One’s memory can be rearranged and memory altered- through doublethink. Though to our unenlightened minds these terms may seem to be contradictory, the process of doublethink eliminates all confusion. Clearly, these statements are far from oxymorons; rather, they are absolute truth. Doublethink allows for all of the society’s actions that would otherwise seem to be ridiculous; once again, the Party’s ultimate power is revealed.
The Party’s absolute control is maintained through various methods, one such being the infliction of threats and pain. Every member of the society knows that once a thoughtcrime is committed, that criminal is taken by the Thought Police. When Winston is arrested, he is able to experience firsthand the punishment constructed by the Party. He is taken to the Ministry of Love- an instance of Newspeak’s use, the meaning of love is utterly reversed- where he is to be made sane. The Party fully believes in the importance and rightness of their actions, and O’Brien explains how their society is different: ” ‘We are not content with negative obedience, nor even with the most abject submission. When finally you surrender to us, it must be of your own free will…Everyone is washed clean,’ ” (210). Winston must fully surrender to O’Brien. It does not matter what he says, but rather what he believes, for in the mind lies the ultimate power. Describing the process enacted in the Ministry of Love, O’Brien says, ” ‘There are three stages in your reintegration…There is learning, there is understanding, and there is acceptance,” (215). In order to attain the state desired by the Party, one deemed mentally deranged must undergo all three of these stages, as Winston eventually does.
However, Winston initially is unable to truly believe everything said by the Party. He is able to say that he believes, and perhaps wants to believe, but doubt still remains. As the final push to belief, Winston is taken to the infamous Room 101. O’Brien tells Winston, ” ‘The thing that is in Room 101 is the worst thing in the world…[it]varies from individual to individual,’ ” (233). The greatest possible torture is individualized, and with this torture, comes anything. In Room 101, one is forced to face his greatest fear. Out of his absolute terror, Winston betrays the one he vowed never to betray- Julia, the girl with whom he had a love affair. He finally realizes that love of a fellow common person like himself is futile; only the love of Big Brother is important. At the end of the book, Orwell writes, “He had won the victory over himself. He loved Big Brother,” (245). Ultimately, the absolute power of the Party allows Winston to believe in everything that society does.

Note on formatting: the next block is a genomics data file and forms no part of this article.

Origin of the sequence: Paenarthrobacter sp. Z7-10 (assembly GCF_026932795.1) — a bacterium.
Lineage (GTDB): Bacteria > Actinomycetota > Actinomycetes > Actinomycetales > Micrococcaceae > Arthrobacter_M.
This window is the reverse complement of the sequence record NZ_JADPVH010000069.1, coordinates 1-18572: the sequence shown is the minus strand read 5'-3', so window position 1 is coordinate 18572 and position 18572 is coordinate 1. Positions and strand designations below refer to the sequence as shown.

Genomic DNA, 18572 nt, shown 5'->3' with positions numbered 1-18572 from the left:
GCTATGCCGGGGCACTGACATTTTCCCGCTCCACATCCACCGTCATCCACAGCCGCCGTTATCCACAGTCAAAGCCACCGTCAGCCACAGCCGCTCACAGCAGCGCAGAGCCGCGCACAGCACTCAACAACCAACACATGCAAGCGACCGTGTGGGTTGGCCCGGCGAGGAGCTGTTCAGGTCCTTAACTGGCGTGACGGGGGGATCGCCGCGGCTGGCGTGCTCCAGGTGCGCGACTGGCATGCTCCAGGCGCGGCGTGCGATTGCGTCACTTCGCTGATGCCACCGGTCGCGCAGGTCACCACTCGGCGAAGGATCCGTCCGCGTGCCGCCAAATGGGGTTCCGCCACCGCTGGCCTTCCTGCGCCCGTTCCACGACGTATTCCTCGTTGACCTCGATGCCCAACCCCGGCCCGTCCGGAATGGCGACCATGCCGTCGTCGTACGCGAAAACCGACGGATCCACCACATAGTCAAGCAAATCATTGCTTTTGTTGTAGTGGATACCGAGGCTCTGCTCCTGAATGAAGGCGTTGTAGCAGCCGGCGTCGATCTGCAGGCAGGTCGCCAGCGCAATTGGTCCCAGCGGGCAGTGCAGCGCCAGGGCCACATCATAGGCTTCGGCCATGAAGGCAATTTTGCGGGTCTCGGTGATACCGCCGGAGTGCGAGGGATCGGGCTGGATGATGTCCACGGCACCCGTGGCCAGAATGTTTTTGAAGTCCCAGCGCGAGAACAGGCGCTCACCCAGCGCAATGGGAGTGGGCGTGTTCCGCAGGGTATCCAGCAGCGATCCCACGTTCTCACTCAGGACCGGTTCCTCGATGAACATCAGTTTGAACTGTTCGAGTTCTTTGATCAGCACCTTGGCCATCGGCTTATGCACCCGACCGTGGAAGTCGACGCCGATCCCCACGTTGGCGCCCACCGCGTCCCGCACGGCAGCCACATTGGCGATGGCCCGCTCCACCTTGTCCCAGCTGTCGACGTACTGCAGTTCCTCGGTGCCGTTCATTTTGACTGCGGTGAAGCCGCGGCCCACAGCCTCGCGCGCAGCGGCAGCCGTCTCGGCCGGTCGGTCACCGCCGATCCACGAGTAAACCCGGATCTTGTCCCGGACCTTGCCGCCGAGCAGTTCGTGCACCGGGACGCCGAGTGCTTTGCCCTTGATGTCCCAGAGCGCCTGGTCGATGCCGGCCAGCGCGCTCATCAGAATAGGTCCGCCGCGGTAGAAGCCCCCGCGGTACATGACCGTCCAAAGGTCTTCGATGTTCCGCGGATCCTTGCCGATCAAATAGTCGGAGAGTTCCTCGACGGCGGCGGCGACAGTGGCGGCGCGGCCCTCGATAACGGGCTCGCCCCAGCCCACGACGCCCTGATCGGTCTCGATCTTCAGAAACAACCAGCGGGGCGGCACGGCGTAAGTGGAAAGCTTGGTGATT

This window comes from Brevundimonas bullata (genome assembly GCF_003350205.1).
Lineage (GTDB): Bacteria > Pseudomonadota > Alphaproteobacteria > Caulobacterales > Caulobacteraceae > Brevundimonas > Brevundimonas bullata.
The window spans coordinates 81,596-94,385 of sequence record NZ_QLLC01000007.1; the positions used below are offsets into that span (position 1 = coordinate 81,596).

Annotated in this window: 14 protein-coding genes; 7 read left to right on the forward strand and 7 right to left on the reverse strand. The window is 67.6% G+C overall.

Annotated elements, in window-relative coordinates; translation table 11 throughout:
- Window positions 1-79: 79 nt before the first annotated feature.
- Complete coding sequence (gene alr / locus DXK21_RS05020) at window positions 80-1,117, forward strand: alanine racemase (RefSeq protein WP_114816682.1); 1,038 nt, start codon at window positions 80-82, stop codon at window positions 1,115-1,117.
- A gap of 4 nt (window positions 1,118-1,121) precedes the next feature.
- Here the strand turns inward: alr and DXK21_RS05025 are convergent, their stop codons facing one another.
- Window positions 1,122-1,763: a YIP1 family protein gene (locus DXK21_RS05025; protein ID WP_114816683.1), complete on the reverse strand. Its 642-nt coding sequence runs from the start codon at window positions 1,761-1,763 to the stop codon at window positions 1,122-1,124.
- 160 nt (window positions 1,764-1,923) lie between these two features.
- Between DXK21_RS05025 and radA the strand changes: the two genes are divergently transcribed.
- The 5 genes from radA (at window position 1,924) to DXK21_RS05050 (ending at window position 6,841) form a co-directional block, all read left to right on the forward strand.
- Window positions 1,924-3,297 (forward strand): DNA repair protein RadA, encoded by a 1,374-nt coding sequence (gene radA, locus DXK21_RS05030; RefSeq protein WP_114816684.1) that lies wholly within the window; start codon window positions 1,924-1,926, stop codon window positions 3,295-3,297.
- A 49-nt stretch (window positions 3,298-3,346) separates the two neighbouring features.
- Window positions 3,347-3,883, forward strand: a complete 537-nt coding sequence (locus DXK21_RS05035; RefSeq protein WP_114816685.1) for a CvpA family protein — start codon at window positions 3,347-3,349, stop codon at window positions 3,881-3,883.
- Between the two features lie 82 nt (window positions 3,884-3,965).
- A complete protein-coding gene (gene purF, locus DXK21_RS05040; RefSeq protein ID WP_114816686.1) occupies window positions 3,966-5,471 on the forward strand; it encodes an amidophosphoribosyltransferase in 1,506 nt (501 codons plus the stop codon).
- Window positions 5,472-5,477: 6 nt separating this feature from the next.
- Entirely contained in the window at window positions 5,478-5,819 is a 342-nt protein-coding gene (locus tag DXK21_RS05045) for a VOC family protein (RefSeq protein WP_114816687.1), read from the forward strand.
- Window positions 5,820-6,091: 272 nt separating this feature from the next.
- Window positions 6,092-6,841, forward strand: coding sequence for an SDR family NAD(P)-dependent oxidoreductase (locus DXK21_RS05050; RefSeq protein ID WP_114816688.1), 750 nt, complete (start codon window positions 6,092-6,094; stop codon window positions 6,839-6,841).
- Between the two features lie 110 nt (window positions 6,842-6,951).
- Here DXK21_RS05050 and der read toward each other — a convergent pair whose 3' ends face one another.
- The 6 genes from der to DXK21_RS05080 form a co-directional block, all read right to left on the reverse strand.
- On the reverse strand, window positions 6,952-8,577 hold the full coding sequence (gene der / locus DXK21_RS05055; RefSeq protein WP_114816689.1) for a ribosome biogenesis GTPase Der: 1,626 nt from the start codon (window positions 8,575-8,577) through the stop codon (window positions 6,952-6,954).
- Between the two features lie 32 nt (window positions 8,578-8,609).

Realizing the importance of the human mind, the Party not only threatens the society, but also channels the people’s potential into actions to benefit the Party. At all times, Oceania is at war with either Eurasia or Eastasia. It is not certain whether war actually exists, but the actual fact is not important, for reality exists only in the mind, and the Party tells us that a war is occurring. In doing so, the Party assures themselves of ultimate faithfulness from the society, for anyone to go against a society in wartime must surely be denounced as unpatriotic.
Furthermore, the Party institutes the Hate Period: for two minutes every day, a film of Emmanuel Goldstein, the pronounced Enemy of the People, is shown, and the viewers driven to a frenzy. As Winston declares, “The horrible thing about the Two Minutes Hate was not that one was obliged to act a part, but that it was impossible to avoid joining in,” (12). By utilizing the power of the human mind, the Party is able to further their control over their society.
The society created in Orwell’s 1984 was undoubtedly an effective society, but the qualities held by that society go against all principles which we now hold to be essential to life.
We assume that we have the right to freedom of speech, and that our language cannot be corrupted, yet Orwell says, “Political language- and with variations this is ture of all political parties, from Conservatives to Anarchists- is designed to make lies sound truthful and murder respectable, and to give an appearance of solidity to pure wind,” (“Politics and the English Language”). We assume that we have the right to challenge anything, yet Orwell tells us, “Anyone who challenges the prevailing orthodoxy finds himself silenced with surprising effectiveness.
A genuinely unfashionable opinion is almost never given a fair hearing.” Today, Orwell’s terms- Big Brother, doublethink, newspeak, and others- are heard when discussing our own government. Though 1984 is a fictious story written over 50 years ago, its message is still relevant today. We all must realize Orwell’s warning that he sought to make clear over half a century ago- at any time, we all face a common danger; that of conforming; that of losing our individuality, our thoughts, and all qualities valued in humanity.